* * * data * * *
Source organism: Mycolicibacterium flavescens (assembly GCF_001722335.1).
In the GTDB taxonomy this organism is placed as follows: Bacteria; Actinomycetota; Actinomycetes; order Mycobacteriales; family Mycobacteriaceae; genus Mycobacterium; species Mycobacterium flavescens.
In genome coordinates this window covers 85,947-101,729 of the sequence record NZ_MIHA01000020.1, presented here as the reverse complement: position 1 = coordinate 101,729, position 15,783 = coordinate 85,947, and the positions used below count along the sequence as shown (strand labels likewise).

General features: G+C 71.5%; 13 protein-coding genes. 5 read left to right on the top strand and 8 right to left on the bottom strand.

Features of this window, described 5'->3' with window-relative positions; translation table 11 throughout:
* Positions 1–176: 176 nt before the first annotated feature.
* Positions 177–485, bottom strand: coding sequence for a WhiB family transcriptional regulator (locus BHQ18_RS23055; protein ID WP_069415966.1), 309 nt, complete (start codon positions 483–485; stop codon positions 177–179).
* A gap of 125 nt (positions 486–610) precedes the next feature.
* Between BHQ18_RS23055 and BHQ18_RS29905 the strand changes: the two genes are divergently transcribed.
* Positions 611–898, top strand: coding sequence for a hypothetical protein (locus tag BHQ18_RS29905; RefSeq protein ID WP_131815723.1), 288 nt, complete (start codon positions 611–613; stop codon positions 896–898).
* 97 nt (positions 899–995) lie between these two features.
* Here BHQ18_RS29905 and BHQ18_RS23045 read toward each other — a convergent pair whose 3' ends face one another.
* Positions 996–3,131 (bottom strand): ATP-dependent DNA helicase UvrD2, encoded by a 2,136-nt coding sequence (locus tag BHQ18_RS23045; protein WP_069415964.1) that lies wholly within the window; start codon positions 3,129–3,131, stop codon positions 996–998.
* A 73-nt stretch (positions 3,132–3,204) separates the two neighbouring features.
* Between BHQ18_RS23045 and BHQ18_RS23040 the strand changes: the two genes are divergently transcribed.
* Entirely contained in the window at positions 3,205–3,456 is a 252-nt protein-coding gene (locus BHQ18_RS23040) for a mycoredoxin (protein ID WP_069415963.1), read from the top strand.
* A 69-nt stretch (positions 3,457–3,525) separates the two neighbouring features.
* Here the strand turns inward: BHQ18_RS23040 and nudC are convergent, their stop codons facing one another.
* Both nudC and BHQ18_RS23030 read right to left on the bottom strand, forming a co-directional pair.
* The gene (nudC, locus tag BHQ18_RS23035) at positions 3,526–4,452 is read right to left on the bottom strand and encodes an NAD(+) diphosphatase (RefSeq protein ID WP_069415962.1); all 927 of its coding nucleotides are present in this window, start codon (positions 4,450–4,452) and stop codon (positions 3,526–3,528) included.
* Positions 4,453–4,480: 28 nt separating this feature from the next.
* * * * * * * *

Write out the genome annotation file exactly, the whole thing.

Source organism: Mycolicibacterium flavescens (assembly GCF_001722335.1).
In the GTDB taxonomy this organism is placed as follows: Bacteria; Actinomycetota; Actinomycetes; order Mycobacteriales; family Mycobacteriaceae; genus Mycobacterium; species Mycobacterium flavescens.
In genome coordinates this window covers 85,947-101,729 of the sequence record NZ_MIHA01000020.1, presented here as the reverse complement: position 1 = coordinate 101,729, position 15,783 = coordinate 85,947, and the positions used below count along the sequence as shown (strand labels likewise).

General features: G+C 71.5%; 13 protein-coding genes. 5 read left to right on the top strand and 8 right to left on the bottom strand.

Features of this window, described 5'->3' with window-relative positions; translation table 11 throughout:
* Positions 1–176: 176 nt before the first annotated feature.
* Positions 177–485, bottom strand: coding sequence for a WhiB family transcriptional regulator (locus BHQ18_RS23055; protein ID WP_069415966.1), 309 nt, complete (start codon positions 483–485; stop codon positions 177–179).
* A gap of 125 nt (positions 486–610) precedes the next feature.
* Between BHQ18_RS23055 and BHQ18_RS29905 the strand changes: the two genes are divergently transcribed.
* Positions 611–898, top strand: coding sequence for a hypothetical protein (locus tag BHQ18_RS29905; RefSeq protein ID WP_131815723.1), 288 nt, complete (start codon positions 611–613; stop codon positions 896–898).
* 97 nt (positions 899–995) lie between these two features.
* Here BHQ18_RS29905 and BHQ18_RS23045 read toward each other — a convergent pair whose 3' ends face one another.
* Positions 996–3,131 (bottom strand): ATP-dependent DNA helicase UvrD2, encoded by a 2,136-nt coding sequence (locus tag BHQ18_RS23045; protein WP_069415964.1) that lies wholly within the window; start codon positions 3,129–3,131, stop codon positions 996–998.
* A 73-nt stretch (positions 3,132–3,204) separates the two neighbouring features.
* Between BHQ18_RS23045 and BHQ18_RS23040 the strand changes: the two genes are divergently transcribed.
* Entirely contained in the window at positions 3,205–3,456 is a 252-nt protein-coding gene (locus BHQ18_RS23040) for a mycoredoxin (protein ID WP_069415963.1), read from the top strand.
* A 69-nt stretch (positions 3,457–3,525) separates the two neighbouring features.
* Here the strand turns inward: BHQ18_RS23040 and nudC are convergent, their stop codons facing one another.
* Both nudC and BHQ18_RS23030 read right to left on the bottom strand, forming a co-directional pair.
* The gene (nudC, locus tag BHQ18_RS23035) at positions 3,526–4,452 is read right to left on the bottom strand and encodes an NAD(+) diphosphatase (RefSeq protein ID WP_069415962.1); all 927 of its coding nucleotides are present in this window, start codon (positions 4,450–4,452) and stop codon (positions 3,526–3,528) included.
* Positions 4,453–4,480: 28 nt separating this feature from the next.